01/26/2016 13:12 EST | Updated 01/26/2017 00:12 EST

Nova Scotia doctors regulator hopes draft assisted death policy can help courts

HALIFAX — The head of the College of Physicians and Surgeons of Nova Scotia hopes a new draft document can eventually assist the province's supreme court in dealing with potential requests for doctor-assisted deaths.

College CEO, Dr. Doug Grant, says the guidelines are needed, especially since the Supreme Court of Canada recently extended the deadline for Ottawa to produce a new law until June.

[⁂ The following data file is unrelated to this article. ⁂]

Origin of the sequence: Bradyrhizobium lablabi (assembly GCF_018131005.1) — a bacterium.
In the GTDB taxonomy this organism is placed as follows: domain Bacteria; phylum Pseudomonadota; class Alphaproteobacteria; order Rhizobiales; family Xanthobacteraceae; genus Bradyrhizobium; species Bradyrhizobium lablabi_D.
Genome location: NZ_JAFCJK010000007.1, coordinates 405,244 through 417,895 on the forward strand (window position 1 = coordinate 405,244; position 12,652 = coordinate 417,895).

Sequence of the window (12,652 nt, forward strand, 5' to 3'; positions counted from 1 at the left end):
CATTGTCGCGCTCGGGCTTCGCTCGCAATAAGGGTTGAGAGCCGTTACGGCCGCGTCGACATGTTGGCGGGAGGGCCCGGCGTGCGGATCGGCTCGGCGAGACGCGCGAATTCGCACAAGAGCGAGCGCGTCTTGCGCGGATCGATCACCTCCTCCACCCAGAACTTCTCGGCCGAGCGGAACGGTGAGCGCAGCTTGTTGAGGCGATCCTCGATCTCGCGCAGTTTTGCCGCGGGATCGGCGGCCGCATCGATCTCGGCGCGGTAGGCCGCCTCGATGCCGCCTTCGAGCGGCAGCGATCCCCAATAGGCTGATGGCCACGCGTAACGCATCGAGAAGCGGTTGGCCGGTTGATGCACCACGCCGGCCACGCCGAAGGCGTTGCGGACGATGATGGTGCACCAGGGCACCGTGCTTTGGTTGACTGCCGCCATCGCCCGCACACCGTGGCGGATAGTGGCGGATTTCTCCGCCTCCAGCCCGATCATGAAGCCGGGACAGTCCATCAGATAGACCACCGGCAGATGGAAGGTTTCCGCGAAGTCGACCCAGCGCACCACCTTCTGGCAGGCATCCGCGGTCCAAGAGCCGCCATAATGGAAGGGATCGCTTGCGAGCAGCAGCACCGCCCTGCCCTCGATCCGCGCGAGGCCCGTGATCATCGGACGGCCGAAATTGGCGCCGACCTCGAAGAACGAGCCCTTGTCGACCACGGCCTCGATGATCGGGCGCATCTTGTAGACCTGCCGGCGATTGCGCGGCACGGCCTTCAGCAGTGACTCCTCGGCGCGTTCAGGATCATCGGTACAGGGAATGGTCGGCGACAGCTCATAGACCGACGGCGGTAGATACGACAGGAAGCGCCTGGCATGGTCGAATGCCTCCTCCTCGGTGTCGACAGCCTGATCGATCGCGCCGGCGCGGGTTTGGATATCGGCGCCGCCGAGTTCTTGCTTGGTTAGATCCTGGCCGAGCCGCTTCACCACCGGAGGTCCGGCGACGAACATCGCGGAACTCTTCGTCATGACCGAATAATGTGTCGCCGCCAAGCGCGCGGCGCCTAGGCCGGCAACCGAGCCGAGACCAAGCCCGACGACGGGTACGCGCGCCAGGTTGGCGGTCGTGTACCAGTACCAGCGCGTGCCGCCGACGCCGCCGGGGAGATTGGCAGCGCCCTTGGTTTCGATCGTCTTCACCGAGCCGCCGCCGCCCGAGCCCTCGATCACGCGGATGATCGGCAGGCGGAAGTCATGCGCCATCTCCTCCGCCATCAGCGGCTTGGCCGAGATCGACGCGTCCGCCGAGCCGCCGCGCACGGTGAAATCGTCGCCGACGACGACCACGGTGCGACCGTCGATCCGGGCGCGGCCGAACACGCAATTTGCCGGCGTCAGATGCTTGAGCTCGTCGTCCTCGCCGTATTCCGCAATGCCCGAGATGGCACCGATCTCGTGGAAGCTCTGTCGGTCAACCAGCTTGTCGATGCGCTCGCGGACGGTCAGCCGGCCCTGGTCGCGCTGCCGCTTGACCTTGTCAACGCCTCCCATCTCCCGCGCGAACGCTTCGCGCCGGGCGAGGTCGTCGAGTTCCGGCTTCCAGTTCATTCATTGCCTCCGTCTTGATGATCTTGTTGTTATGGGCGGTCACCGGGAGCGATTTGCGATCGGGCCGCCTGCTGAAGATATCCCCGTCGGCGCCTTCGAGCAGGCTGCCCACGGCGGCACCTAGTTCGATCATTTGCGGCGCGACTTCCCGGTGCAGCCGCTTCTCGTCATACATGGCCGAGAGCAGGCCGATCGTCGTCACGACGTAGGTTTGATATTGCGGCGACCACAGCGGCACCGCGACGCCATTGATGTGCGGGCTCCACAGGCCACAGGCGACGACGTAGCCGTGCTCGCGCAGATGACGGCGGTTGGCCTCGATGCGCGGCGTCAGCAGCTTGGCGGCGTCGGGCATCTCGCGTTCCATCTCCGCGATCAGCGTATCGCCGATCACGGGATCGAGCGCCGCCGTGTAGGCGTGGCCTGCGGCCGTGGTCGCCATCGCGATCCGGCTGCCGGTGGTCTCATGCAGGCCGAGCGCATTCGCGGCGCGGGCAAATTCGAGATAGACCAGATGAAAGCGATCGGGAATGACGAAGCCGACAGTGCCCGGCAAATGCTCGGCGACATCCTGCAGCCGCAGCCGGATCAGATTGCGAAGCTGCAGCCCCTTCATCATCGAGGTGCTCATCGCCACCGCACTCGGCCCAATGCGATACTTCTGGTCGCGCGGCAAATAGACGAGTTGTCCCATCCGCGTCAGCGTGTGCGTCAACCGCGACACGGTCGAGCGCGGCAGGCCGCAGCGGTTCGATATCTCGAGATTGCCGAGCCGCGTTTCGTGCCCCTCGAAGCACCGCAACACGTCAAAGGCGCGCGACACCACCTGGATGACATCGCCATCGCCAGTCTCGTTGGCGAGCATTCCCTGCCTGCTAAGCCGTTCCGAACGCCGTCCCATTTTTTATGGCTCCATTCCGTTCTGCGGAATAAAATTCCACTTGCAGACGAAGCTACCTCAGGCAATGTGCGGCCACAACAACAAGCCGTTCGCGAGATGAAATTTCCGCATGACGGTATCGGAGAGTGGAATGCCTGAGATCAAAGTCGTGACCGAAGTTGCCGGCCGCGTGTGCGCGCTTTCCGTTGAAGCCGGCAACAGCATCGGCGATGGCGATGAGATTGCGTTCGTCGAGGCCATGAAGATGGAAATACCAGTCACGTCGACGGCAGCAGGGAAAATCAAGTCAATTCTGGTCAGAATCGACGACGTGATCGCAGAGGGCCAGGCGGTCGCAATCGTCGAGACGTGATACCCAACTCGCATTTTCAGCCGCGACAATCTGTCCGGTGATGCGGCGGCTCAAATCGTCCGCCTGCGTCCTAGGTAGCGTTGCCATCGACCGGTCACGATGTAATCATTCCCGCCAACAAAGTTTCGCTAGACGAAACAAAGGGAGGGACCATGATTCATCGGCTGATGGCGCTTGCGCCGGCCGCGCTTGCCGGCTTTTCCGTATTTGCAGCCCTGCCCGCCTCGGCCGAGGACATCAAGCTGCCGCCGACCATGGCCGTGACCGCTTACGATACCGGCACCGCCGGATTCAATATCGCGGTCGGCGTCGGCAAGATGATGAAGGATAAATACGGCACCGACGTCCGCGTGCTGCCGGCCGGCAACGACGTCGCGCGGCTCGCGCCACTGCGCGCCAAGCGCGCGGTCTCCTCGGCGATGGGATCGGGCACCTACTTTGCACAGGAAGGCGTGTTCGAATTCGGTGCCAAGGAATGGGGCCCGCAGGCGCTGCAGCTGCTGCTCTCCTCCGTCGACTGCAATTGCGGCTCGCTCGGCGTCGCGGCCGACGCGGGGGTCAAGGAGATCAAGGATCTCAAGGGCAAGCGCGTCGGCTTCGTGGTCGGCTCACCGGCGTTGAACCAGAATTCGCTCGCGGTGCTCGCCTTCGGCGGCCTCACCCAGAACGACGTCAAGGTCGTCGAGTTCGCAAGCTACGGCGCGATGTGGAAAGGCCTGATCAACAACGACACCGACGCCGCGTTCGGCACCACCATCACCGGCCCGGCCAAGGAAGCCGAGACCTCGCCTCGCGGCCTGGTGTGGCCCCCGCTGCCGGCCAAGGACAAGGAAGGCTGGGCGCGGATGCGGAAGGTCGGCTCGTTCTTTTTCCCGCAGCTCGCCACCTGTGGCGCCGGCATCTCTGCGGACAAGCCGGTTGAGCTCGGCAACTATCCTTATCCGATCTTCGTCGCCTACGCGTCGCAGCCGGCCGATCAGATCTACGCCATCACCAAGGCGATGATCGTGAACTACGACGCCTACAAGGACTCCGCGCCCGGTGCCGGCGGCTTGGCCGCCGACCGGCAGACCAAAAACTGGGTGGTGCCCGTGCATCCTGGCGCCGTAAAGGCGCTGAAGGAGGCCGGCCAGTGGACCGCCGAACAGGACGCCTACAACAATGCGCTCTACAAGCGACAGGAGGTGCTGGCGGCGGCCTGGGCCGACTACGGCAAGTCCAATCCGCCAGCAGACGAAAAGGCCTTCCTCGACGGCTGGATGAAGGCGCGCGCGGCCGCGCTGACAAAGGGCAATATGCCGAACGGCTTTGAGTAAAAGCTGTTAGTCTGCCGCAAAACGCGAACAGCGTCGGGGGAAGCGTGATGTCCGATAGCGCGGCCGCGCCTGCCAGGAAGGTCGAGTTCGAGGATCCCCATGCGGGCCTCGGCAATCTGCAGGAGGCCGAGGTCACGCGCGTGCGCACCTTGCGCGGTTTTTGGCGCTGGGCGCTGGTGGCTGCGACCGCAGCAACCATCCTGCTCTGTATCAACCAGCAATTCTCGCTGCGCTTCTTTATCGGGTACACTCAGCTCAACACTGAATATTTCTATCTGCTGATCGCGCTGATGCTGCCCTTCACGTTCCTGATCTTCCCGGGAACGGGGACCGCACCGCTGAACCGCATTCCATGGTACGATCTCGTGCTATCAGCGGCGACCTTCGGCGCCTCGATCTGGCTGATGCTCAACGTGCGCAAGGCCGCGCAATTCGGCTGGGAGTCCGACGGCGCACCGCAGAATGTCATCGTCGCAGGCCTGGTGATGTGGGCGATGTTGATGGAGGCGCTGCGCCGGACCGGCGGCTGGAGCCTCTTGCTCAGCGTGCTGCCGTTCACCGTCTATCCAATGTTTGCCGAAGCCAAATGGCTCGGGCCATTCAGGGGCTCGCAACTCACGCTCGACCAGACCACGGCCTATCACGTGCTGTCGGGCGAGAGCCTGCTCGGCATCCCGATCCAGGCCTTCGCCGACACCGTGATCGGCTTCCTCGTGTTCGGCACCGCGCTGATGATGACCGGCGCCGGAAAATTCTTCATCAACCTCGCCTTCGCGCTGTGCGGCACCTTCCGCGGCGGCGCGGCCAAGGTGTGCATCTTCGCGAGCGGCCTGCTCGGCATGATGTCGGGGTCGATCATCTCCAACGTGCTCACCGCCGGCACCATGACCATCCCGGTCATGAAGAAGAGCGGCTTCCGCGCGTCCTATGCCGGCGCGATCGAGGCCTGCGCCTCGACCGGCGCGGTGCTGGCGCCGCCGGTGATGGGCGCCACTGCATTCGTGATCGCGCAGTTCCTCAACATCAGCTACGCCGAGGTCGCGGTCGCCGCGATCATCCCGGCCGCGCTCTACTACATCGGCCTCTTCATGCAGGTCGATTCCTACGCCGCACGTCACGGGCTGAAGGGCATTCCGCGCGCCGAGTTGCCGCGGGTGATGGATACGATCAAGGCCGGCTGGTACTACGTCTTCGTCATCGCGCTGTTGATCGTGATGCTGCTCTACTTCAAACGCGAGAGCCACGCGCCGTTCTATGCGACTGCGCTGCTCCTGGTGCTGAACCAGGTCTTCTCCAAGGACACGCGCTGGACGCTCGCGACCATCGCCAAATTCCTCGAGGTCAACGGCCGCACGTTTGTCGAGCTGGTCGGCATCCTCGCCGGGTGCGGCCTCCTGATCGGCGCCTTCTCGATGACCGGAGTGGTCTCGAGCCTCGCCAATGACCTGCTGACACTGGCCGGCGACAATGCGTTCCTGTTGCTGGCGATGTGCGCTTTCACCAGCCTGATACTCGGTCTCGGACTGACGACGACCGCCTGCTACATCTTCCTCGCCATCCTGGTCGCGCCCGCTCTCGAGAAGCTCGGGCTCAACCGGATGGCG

Grant says until the new law is in place, the top court's decision allows people to apply to a judge for a physician-assisted death.

He says he believes the draft standard of practice produced by the college would provide "guidance that might be of value."

Sheila Sperry, spokeswoman for the Nova Scotia chapter of Dying with Dignity Canada, says she also thinks the draft policy could serve as a proper guide for people who want to make an immediate request in court.

The college is currently asking for input from its members on the standard of practice through an online survey that ends Feb. 7.

The Canadian Press